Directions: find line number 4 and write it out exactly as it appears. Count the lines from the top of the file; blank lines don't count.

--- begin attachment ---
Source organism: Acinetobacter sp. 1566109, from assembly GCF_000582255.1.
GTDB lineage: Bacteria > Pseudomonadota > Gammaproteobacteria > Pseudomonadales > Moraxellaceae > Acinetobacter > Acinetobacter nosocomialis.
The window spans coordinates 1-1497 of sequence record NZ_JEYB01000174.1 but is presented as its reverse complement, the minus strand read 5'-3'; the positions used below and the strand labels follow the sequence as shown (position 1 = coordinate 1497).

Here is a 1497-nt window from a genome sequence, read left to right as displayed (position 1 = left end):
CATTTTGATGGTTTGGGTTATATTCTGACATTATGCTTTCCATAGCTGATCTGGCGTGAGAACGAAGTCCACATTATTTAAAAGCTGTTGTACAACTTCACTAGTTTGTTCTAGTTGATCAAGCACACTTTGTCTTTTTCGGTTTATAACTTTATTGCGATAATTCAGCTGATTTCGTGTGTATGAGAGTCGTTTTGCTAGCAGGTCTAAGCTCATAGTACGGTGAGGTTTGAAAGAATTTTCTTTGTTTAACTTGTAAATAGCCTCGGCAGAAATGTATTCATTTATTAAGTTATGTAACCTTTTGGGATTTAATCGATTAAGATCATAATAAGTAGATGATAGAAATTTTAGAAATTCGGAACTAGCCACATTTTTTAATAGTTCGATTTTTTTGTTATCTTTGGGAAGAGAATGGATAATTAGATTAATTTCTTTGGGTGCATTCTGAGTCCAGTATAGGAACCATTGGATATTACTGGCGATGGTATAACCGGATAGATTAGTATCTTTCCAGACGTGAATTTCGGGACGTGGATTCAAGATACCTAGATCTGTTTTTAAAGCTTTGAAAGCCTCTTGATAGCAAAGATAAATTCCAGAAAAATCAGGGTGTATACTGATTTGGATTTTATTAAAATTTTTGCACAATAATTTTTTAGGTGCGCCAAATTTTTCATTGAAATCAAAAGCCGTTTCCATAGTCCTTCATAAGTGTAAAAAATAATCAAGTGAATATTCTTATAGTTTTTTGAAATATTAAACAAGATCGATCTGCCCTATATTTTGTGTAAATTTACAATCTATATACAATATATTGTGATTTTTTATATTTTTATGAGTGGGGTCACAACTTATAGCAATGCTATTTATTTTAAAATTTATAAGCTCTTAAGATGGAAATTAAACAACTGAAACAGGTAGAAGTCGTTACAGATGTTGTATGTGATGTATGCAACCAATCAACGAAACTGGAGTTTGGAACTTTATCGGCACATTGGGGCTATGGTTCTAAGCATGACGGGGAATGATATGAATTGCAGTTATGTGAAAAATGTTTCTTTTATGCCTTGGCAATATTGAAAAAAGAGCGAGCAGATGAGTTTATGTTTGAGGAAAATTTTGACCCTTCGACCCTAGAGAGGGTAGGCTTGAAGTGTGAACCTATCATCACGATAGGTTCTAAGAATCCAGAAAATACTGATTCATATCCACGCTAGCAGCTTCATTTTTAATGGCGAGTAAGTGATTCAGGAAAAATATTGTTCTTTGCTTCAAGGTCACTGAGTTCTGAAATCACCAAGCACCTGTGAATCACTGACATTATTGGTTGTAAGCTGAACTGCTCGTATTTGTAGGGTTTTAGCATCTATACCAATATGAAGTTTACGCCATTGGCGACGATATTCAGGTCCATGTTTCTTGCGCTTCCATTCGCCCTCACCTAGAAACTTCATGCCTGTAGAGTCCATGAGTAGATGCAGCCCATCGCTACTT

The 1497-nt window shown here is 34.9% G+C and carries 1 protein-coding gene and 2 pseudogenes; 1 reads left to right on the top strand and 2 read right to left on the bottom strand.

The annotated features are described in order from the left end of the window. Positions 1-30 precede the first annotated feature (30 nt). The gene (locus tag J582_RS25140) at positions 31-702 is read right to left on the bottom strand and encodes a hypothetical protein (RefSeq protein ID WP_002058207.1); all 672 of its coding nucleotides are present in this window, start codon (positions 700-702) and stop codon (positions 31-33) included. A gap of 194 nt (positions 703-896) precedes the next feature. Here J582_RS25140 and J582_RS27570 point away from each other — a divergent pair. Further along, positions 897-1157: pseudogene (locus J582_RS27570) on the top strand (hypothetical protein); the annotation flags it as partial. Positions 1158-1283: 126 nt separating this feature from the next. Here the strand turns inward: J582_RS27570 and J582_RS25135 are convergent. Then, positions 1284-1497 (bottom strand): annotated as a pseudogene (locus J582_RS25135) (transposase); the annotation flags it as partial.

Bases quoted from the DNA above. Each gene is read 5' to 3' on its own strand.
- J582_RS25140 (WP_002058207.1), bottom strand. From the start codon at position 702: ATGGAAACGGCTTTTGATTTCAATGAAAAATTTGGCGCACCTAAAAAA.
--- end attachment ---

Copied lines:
Here is a 1497-nt window from a genome sequence, read left to right as displayed (position 1 = left end):